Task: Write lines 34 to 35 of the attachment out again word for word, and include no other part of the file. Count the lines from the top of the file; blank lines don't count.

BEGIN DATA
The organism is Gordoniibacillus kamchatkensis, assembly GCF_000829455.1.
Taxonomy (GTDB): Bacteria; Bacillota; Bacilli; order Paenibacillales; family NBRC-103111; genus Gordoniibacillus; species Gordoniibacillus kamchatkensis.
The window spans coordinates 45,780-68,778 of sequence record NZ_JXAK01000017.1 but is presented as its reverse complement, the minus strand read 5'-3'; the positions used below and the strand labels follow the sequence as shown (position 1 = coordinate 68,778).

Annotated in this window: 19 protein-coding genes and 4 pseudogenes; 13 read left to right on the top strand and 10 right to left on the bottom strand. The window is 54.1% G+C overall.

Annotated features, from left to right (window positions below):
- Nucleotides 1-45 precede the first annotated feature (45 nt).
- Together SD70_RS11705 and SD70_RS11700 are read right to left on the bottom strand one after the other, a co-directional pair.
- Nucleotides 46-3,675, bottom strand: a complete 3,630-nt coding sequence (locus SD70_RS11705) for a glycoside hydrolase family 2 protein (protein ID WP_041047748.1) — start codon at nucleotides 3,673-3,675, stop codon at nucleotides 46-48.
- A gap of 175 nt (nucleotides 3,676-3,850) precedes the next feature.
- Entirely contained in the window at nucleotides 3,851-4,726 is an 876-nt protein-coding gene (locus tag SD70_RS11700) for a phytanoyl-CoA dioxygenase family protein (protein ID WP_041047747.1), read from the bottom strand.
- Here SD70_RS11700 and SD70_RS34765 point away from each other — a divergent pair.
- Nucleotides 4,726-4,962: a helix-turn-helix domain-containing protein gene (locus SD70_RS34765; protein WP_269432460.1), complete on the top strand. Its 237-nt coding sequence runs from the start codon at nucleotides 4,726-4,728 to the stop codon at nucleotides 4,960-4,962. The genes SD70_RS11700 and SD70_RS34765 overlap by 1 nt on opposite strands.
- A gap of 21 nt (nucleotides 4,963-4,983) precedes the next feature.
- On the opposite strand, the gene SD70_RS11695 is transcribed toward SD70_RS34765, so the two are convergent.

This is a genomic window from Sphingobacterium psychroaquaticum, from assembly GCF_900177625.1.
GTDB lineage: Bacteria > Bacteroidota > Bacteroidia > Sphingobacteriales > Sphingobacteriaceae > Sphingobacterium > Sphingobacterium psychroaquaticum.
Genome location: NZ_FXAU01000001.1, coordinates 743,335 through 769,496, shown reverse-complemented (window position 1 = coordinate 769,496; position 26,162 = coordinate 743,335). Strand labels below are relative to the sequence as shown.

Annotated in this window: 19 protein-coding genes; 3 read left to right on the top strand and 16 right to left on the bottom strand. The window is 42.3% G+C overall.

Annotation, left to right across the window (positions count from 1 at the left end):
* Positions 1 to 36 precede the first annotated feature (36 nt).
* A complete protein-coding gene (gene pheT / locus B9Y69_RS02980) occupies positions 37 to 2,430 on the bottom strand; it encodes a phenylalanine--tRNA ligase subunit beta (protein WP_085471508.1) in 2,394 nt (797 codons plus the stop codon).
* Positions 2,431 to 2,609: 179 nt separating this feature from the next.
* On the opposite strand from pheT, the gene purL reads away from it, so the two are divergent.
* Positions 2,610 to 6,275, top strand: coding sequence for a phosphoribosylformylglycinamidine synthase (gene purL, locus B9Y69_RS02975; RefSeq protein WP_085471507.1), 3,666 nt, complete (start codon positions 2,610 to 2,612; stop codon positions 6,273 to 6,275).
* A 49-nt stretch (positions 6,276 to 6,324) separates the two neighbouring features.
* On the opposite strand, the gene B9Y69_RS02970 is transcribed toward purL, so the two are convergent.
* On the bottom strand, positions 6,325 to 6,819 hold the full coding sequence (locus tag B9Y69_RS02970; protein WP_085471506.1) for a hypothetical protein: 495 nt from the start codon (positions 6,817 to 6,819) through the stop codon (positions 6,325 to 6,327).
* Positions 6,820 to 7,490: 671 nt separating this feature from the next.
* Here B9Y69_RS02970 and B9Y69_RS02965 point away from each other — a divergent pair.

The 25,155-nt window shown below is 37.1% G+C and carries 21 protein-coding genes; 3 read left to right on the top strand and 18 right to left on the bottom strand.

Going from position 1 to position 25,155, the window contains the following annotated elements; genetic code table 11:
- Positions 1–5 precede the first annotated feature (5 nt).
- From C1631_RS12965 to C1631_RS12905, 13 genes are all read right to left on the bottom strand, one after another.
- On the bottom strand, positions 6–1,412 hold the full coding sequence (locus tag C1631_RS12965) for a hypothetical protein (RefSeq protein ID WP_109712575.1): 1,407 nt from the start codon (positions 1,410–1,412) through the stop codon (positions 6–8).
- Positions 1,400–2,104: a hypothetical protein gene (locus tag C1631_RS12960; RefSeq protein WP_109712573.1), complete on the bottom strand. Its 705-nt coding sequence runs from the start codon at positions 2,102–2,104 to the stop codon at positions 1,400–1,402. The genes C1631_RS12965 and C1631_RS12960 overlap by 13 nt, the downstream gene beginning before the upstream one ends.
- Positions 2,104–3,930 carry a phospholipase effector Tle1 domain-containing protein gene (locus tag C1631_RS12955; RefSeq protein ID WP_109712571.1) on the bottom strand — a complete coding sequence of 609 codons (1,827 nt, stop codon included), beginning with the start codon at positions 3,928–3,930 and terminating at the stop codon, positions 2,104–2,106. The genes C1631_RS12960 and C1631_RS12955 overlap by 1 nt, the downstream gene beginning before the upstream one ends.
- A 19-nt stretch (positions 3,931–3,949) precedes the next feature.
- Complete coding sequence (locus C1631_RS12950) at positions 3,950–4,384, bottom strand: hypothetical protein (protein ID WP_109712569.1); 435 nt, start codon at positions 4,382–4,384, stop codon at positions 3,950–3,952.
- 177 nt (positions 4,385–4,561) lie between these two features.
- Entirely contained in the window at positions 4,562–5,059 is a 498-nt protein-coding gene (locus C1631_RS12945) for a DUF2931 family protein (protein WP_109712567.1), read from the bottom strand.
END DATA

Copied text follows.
- On the bottom strand, positions 6–1,412 hold the full coding sequence (locus tag C1631_RS12965) for a hypothetical protein (RefSeq protein ID WP_109712575.1): 1,407 nt from the start codon (positions 1,410–1,412) through the stop codon (positions 6–8).
- Positions 1,400–2,104: a hypothetical protein gene (locus tag C1631_RS12960; RefSeq protein WP_109712573.1), complete on the bottom strand. Its 705-nt coding sequence runs from the start codon at positions 2,102–2,104 to the stop codon at positions 1,400–1,402. The genes C1631_RS12965 and C1631_RS12960 overlap by 13 nt, the downstream gene beginning before the upstream one ends.